Although I don't think I'll ever feel like a master teacher, I have taught middle and high school science (grades 6 - 9) for 8 years in two states. Most recently I spent a year as a math and science instructional coach working with new math and science teachers. There are a lot of aspects of teaching that are learned best through experience, however many systems and approaches can be shared and can save new science teachers a lot of trouble. I hope to share these systems as I walk through important steps throughout the year.
Hopefully you know what grade level you are teaching and specifically what topics you will be covering. If you are in a public school or your school has students take state tests, your content is essentially provided for you. The calm before the storm of school starting can be overwhelming and difficult to know where to start.
Here are some initial ways I get organized:
- Buy a lesson planning book or use an online calendar that will carry you through an academic year with both a macro and micro viewpoint.
- Access your school's academic calendar and mark holidays, testing days, and other important school events.
- Access the science state standards or other standards that your school uses for curriculum.
- Access practice or old state tests (or other end of year assessments) for your grade level and content area. If your grade level isn't tested, but something is tested a year or two later, access that one so you can work backwards.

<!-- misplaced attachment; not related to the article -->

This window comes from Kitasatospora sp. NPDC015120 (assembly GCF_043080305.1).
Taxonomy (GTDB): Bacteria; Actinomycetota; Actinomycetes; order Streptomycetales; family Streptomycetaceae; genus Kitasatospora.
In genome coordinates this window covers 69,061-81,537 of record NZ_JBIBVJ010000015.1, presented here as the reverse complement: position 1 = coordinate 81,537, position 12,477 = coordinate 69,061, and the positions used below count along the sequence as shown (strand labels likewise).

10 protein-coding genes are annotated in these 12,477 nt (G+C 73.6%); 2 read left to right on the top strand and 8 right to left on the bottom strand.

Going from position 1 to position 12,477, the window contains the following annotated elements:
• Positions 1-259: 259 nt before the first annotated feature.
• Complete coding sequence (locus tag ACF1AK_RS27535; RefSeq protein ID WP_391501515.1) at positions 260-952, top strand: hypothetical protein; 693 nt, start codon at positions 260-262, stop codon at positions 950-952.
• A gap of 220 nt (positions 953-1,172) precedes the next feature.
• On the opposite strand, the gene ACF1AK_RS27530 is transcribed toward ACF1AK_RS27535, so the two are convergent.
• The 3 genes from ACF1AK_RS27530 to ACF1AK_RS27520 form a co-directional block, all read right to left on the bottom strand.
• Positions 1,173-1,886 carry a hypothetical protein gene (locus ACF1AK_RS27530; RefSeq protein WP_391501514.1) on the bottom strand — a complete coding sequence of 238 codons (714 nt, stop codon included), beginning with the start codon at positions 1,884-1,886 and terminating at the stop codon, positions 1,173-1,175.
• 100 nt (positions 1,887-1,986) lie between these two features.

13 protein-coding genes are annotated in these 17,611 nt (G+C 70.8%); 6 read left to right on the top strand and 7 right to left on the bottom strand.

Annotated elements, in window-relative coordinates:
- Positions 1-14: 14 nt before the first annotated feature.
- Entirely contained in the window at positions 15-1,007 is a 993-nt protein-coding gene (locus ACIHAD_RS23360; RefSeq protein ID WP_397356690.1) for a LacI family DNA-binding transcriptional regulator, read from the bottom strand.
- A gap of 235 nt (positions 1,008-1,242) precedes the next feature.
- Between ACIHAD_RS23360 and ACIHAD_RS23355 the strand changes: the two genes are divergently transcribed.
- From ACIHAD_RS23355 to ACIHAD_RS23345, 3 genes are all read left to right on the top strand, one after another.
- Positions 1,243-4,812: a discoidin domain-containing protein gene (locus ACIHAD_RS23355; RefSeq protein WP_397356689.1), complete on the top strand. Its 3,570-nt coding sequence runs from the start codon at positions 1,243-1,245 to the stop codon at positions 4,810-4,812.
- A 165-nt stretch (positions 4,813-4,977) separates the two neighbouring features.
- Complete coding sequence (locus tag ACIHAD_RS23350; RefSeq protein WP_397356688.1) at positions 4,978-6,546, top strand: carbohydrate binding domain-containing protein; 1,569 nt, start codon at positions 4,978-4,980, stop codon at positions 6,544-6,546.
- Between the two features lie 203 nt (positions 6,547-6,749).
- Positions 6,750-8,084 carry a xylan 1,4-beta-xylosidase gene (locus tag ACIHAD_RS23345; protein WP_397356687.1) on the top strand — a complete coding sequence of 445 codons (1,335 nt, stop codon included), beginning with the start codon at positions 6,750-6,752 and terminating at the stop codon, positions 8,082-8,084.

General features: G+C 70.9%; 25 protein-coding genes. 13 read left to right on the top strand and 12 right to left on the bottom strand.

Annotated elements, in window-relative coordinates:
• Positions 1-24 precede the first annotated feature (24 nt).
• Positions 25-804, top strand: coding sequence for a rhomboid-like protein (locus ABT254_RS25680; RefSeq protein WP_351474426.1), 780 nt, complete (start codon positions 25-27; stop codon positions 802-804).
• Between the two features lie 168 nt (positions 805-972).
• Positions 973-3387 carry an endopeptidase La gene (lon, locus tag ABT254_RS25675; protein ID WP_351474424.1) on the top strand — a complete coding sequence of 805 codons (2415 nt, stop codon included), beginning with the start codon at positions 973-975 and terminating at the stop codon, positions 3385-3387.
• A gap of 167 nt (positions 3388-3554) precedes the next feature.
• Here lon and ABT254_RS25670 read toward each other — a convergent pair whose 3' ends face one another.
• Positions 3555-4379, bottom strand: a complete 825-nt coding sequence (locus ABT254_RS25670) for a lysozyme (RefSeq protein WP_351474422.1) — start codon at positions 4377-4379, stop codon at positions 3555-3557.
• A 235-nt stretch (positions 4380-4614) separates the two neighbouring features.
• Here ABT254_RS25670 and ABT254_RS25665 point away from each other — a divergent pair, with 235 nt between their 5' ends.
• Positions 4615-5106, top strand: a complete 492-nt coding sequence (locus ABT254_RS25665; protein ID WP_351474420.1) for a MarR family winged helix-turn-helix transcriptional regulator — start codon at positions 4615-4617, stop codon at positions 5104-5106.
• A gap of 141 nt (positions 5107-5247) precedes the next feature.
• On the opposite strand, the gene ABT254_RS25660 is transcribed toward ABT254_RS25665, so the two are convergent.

- Familiarize myself with how to order science materials so I can have materials ready before the first day of school.
Yearly Curriculum Template
You may need to collaborate with others and share your yearly overview. Here is a template I use when working with teachers to map out the year. Send me a message on Facebook or Twitter (@MsBrownTeacher) if you'd like me to email you a downloadable excel version of the template!
Don't Forget Target!
One thing I always do around now (early August) is stop in to a Target, Walmart or any other big school supplier store and take advantage of their ridiculously good back-to-school prices. I stock up on markers, tape, scissors, colored pencils, pencil sharpeners (especially the quiet, individual ones!), folders, lined paper and composition books. I buy 20 or so folders and composition books for students who cannot afford them or will not be able to get one soon after the year begins. Some may argue that I enable them, but I find comfort in knowing I can start ALL students in their composition books by the second week of school!
Other Great Resources
The following books have been go-to resources for me as a teacher and coach and I would highly recommend looking through them before your school year begins:
- Teach Like A Champion by Doug Lamott
- All of NSTA's Uncovering Student Ideas in Science books
- Maia Heyck-Merlin's The Together Teacher
- NSTA membership and a subscription to the elementary, middle or high school science teacher journal
Stay tuned! Next I'll walk you through how to plan your yearly curriculum map!
In the meantime, please add your ideas or anxieties to the comment section.
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